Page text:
Niggle and verbals during the first Ashes Test is a reminder of why I love the gift of the Gabba

  • England paceman has enjoyed the banter with the crowd and on the pitch
  • Steve Smith did not make a mistake and delivered a captain's performance?
  • Nathan Lyon was out of order for?his pre-match comments about Matt Prior

I have loved every minute of my return to the Gabba, where I could barely hear myself think four years ago because everyone was calling me names!?

The boos this time have been nowhere near as bad but there has still been a bit of niggle during this first Test, with the crowd getting stuck in and the verbals flying around on the pitch.

I've always loved the Ashes battle and these past few days have been a reminder of exactly why.

Stuart Broad takes a catch to dismiss Mitchell Starc off his own bowling on day two of first Test

Stuart Broad takes a catch to dismiss Mitchell Starc off his own bowling on day two of first Test

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Pitch imperfect

In another way it has not been a very Gabba-like Test at all. You spend months preparing for the length you're going to bowl here — 6.1 metres from the bat if you want to find the edge, apparently — then the pitch behaves nothing like you were expecting.

It has been slower than we thought, probably because the bad weather around Queensland hasn't helped preparation, but that's not a complaint. To bowl Australia out at home for 328 in the first innings was a really good result.

But it has meant that, once the ball is 20 overs old, the fielders behind square become almost redundant. Traditionally, the Gabba has been all about nicks to the cordon but we've had to bowl a lot of cutters — like the one I got Shaun Marsh with on Saturday. We've really had to think on our feet.

Paceman Broad lets rip after claiming the wicket of Australian batsman Shaun Marsh

Paceman Broad lets rip after claiming the wicket of Australian batsman Shaun Marsh

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Plans come together

We've put a lot of thought into how we want to tackle the Australians. Shane Bond, our Kiwi bowling coach, has worked closely with Giles Lindsay, our analyst, and come up with lots of stats.

I was given a sheet of paper detailing all the fours David Warner and Steve Smith have hit off me over the last three series, which helps me work out how to keep them quiet. We discovered, for example, that Warner's strike-rate in the first 10 overs of a Test innings is 90, with lots of boundaries. So if he is out for 26 in the 20th over, as he was in Australia's first innings, and has hit only two boundaries, we feel like we've done a good job.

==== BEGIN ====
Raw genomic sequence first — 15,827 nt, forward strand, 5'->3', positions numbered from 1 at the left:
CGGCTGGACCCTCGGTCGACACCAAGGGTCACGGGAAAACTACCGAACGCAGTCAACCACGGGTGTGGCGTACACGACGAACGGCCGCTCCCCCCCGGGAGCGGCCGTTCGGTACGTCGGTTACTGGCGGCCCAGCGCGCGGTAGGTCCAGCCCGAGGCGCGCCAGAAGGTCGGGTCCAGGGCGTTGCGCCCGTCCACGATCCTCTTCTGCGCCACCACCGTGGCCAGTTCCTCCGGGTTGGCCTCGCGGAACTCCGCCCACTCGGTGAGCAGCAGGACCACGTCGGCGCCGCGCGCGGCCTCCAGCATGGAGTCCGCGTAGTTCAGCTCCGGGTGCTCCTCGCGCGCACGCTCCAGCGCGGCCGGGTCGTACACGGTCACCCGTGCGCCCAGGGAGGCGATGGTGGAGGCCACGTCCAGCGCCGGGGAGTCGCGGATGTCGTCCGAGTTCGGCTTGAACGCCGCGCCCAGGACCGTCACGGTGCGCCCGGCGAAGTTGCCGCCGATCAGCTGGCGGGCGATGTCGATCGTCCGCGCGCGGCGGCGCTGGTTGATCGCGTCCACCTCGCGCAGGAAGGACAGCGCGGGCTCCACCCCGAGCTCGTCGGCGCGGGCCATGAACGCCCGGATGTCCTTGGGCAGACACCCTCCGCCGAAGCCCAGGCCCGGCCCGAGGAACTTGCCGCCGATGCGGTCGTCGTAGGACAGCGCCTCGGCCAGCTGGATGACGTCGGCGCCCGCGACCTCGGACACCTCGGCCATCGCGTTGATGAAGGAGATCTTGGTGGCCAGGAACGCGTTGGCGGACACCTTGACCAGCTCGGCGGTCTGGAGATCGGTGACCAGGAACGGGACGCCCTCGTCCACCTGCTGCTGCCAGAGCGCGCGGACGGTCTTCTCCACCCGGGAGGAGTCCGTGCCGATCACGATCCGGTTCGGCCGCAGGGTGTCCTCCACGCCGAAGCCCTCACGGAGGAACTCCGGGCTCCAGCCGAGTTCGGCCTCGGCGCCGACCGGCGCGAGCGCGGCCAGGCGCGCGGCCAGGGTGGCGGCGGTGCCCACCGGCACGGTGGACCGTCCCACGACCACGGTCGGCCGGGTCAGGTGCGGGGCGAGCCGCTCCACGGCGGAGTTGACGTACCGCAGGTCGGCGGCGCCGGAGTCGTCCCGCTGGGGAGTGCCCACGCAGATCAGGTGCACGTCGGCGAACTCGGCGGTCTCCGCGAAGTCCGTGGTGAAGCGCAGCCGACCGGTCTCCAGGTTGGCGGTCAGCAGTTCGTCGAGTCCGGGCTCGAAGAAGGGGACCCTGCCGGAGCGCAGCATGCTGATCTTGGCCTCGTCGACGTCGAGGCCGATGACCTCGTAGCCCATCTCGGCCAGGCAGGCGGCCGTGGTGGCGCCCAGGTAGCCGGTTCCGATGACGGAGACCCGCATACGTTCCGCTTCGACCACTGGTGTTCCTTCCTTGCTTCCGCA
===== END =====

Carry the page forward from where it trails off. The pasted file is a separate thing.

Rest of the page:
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Smith's brilliance

It has not been a wicket where you can blast anyone out, let alone the best batsman in the world, so with Smith we adopted a policy of trying to make him make a mistake. Unfortunately for us, he didn't.

Like Joe Root or Virat Kohli, when he finds a surface to his liking, he's very hard to dislodge, but we were pleased with the way we bowled on the third morning, when we took three for 48 and gave nothing away.

But as Pat Cummins showed during his partnership with Smith, with the old ball it can be hard to take wickets. Not many batsmen in this Test have got out to jaffas.

Australia captain Steve Smith delivered a captain's performance as he scored 141 runs

Australia captain Steve Smith delivered a captain's performance as he scored 141 runs

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Lyon's lost bet

Everyone in the England dressing room found Nathan Lyon's comments before the game hilarious. They certainly spiced things, but it just didn't seem like his style: we reckon he must have lost a bet or was doing it as a joke.

What we didn't think was right were his comments about Matt Prior, who's back home with his kids and is not out here to defend himself. It was fair enough back in the day when Glenn McGrath would nominate Marcus Trescothick or whoever to be his bunny, but Prior does not even play any more. I'm all for having a go at the opposition — and we all know verbals are part of the Aussie tradition — but that felt like a step too far.

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Jimmy's non-injury

I'm not really sure how the rumour started that Jimmy Anderson had an injury but I can assure you he's absolutely fine. You're always going to have a bit of stiffness in a Test match, especially if you've just bowled 29 overs, but he has been fit all trip and he's fit now.

Broad played down concerns to  James Anderson, who appeared to be struggling with an injury

Broad played down concerns to James Anderson, who appeared to be struggling with an injury

Anderson appeared to be in discomfort as he bowled towards the end of the first session

Anderson appeared to be in discomfort as he bowled towards the end of the first session

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